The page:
Indigenous Connections & Collections – Federal Boarding School Initiative Investigative Report

This blog aspires to connect readers to Indigenous* resources, information, and fun stuff at the Indian Pueblo Cultural Center (IPCC) and online. Each month, new content will be shared on various themes.

This content is of a sensitive nature and may be disturbing or distressing.

July 2, 2022

The United States and Canada instituted boarding and residential school systems, respectively, which forcibly assimilated Indigenous peoples into American and Canadian society through the means of education. History shows that cultural assimilation corresponded with land dispossession.

In June 2021, Secretary of the Interior, Deb Haaland (Laguna Pueblo), announced the Federal Indian Boarding School Initiative, a comprehensive review of the United States boarding school policies with the goal of addressing intergenerational impact and understanding traumas of the past. This official report – the first of its kind – provides historical context, listing of school sites with summary profiles, maps of the general location of schools, identifies marked and unmarked burial sites, and details the historical impact of the boarding school system.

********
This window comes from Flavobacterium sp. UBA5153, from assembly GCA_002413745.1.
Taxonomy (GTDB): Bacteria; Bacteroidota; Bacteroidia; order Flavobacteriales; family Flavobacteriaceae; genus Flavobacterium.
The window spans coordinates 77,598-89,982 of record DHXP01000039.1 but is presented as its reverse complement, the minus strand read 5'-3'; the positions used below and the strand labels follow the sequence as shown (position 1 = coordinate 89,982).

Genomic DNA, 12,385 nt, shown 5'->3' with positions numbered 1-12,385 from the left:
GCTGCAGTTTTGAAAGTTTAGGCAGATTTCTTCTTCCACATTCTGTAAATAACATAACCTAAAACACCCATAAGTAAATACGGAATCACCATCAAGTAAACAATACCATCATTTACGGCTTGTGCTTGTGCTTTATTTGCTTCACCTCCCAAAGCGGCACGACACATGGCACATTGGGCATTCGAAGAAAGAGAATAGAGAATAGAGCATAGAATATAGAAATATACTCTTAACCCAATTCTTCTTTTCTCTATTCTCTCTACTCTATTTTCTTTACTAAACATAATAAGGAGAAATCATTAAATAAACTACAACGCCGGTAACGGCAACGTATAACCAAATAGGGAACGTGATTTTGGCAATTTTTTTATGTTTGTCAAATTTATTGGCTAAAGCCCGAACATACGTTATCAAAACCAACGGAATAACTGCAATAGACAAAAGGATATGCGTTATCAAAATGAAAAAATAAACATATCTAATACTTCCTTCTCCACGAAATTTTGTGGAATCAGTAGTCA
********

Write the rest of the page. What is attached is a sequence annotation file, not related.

READ: Volume One

Combined Appendix A and B

Appendix A: Official List of Federal Indian boarding schools, organized by state (or then territory)

Appendix B: Summaries for each Federal Indian boarding school

NABS: List of U.S. Indian Boarding Schools

Appendix C Federal Indian Borading School Maps (indianz.com)


Indian Boarding Schools


The Federal Indian Boarding School Initiative Investigative Report shows that between 1819 and 1969, the United States operated or supported 408 boarding schools across 37 states (or then territories), including 21 schools in Alaska, and 7 schools in Hawai’i. There are no exact numbers of Native children – some as young as age three – that were forcibly removed from their families and communities and placed in boarding schools. By 1900, there were at least 20,000 children in schools. By 1925, that number had more than tripled. (NABS)

School subjects emphasized European-American beliefs and values. The days were kept to a strict schedule that emphasized the importance of work. Students were forced to convert to Christianity and were not allowed to practice ceremonial customs or speak their tribal language. They were punished if they didn’t speak English. To encourage discipline, students were made to do military drills.